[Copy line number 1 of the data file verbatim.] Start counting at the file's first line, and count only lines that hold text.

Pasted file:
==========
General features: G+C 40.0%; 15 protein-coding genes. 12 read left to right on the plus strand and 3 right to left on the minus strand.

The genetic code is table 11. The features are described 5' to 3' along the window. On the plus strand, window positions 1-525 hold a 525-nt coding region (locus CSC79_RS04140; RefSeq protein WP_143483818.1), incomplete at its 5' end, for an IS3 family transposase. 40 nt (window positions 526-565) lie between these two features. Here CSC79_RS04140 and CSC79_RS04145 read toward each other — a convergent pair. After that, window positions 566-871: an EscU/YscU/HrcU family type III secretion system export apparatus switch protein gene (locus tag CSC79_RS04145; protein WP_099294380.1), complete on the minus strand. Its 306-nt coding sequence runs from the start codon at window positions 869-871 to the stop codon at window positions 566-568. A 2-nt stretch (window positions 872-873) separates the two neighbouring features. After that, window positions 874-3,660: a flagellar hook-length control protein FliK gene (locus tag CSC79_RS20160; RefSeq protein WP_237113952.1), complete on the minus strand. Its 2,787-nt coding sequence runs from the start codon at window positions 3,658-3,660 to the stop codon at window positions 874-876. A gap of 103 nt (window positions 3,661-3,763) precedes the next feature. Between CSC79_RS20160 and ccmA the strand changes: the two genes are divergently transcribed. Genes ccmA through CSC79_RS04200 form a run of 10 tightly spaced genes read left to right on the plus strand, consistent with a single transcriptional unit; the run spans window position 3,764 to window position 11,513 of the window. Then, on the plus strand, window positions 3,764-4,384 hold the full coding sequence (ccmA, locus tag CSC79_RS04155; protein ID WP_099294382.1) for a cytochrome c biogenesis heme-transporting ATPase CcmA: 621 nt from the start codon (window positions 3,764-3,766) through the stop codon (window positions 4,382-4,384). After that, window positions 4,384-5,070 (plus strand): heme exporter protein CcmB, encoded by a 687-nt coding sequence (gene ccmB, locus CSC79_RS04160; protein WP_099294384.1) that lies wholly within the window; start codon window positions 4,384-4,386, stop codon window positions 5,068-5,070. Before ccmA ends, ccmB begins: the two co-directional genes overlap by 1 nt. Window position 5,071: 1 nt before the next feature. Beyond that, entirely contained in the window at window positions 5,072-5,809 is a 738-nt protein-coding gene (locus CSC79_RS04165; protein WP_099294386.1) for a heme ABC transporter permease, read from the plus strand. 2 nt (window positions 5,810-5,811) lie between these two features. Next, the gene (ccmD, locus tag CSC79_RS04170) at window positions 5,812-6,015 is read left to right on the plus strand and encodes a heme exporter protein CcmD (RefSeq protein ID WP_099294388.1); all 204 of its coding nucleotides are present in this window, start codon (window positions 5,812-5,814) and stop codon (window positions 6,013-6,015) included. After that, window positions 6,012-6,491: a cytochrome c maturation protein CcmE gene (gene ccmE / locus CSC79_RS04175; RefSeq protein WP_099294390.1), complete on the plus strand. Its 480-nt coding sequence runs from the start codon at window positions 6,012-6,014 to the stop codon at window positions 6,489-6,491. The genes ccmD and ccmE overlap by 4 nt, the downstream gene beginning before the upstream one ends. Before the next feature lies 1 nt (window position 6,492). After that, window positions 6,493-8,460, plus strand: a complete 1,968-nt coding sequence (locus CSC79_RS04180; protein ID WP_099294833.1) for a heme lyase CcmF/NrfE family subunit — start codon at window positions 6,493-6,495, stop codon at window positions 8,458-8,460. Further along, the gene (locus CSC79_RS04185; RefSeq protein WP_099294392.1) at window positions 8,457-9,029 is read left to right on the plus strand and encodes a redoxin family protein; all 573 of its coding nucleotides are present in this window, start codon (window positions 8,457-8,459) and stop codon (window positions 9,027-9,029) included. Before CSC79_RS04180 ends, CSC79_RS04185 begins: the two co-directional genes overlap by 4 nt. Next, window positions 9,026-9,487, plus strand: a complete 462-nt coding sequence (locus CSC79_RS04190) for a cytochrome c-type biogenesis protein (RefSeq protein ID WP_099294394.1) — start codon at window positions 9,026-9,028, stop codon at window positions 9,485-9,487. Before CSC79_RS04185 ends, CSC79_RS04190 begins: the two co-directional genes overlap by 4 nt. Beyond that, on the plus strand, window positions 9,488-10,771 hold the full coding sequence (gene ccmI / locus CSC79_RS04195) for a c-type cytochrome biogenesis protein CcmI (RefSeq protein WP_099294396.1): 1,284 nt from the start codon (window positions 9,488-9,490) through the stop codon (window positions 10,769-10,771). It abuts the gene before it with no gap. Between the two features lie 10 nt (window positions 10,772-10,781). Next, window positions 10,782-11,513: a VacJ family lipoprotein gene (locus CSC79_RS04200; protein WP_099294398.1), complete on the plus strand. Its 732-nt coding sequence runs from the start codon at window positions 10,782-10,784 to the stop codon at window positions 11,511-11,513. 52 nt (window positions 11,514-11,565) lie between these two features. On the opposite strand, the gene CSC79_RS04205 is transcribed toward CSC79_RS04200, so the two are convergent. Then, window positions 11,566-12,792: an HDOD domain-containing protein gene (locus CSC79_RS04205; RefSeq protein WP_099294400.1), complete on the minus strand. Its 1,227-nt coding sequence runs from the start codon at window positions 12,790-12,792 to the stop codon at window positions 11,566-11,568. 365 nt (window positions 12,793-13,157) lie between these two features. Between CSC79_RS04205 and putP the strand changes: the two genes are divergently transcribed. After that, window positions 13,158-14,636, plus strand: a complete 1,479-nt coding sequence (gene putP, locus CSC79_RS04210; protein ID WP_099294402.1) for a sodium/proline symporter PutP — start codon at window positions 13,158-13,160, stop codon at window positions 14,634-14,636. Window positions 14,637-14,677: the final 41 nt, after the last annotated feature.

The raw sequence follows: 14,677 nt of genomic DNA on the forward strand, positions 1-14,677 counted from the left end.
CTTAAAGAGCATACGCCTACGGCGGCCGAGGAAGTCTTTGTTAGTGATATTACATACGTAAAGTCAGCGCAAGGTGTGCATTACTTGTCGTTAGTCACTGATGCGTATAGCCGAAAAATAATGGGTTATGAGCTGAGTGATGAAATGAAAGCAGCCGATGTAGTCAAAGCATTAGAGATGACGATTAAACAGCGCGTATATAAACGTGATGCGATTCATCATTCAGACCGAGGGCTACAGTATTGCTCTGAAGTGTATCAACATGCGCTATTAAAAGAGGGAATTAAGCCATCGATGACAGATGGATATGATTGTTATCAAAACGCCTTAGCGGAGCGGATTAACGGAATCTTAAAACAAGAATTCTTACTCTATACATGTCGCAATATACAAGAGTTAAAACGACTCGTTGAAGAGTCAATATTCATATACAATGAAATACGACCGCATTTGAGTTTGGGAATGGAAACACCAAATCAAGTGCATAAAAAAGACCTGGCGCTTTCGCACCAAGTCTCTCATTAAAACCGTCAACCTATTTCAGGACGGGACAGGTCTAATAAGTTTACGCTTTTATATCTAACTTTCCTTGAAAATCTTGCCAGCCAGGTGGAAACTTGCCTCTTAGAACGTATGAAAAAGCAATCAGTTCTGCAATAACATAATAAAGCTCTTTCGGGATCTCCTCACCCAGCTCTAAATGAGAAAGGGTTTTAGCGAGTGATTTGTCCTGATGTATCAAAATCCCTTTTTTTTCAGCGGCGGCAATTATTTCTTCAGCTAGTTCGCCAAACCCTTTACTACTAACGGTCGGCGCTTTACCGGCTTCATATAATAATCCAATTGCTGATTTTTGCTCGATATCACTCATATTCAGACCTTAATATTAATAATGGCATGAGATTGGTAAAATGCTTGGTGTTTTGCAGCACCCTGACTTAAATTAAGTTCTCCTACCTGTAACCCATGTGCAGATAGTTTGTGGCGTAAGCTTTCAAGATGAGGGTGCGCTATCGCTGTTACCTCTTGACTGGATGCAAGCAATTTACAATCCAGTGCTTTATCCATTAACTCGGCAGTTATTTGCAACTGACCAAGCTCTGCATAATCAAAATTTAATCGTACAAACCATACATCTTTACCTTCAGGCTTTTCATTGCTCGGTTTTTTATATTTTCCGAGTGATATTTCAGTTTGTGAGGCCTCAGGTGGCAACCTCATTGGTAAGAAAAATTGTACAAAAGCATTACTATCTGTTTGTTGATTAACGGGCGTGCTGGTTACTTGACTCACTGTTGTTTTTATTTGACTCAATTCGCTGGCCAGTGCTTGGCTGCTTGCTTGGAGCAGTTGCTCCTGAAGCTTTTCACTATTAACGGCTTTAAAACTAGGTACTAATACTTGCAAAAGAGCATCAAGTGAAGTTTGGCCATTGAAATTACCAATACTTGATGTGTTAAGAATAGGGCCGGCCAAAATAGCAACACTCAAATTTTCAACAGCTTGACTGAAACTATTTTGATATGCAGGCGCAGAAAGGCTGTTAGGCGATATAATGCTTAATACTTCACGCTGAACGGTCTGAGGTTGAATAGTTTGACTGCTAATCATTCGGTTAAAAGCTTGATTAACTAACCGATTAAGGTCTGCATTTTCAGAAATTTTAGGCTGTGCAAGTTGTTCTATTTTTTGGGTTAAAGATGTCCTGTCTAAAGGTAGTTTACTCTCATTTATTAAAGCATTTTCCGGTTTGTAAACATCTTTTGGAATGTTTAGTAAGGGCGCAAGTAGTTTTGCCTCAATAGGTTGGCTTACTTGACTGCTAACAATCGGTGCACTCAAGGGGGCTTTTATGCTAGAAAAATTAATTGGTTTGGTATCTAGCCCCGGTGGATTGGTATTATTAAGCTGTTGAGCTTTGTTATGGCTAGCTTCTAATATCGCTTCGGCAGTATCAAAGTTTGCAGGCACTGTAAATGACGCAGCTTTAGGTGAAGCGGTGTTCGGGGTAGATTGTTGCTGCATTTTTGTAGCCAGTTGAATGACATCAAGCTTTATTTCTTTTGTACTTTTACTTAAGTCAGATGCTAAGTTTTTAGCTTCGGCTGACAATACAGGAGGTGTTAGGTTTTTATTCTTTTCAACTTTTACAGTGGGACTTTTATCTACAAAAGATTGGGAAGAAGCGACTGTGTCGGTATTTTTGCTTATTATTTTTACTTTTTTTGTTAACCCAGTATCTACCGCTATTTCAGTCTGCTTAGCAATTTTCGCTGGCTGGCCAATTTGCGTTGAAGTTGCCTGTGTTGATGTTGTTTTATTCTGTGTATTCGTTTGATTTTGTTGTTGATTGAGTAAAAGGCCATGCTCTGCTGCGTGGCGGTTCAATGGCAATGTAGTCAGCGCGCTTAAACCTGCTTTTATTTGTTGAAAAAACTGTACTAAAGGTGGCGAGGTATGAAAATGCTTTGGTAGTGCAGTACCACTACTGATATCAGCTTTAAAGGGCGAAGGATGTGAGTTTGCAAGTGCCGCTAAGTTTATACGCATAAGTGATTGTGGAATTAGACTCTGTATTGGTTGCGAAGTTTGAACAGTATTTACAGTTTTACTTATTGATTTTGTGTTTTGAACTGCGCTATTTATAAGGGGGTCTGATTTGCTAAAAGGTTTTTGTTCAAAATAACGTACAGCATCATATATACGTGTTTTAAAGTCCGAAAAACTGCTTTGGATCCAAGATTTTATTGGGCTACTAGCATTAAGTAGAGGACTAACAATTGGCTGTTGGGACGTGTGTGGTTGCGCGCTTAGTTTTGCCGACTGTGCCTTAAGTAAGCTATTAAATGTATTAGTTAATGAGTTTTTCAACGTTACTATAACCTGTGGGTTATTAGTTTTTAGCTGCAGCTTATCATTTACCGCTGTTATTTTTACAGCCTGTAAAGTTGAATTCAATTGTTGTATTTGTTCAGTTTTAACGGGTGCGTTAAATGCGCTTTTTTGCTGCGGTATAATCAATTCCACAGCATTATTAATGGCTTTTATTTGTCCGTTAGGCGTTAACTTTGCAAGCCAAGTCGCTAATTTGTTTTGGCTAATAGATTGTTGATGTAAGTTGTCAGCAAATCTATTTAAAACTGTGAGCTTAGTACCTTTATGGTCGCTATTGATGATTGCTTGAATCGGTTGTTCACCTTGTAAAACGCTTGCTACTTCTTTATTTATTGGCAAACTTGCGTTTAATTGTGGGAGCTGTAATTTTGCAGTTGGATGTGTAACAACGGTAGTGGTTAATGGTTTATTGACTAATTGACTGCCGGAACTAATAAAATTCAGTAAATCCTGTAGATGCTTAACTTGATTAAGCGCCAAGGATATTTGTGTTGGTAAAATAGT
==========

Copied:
General features: G+C 40.0%; 15 protein-coding genes. 12 read left to right on the plus strand and 3 right to left on the minus strand.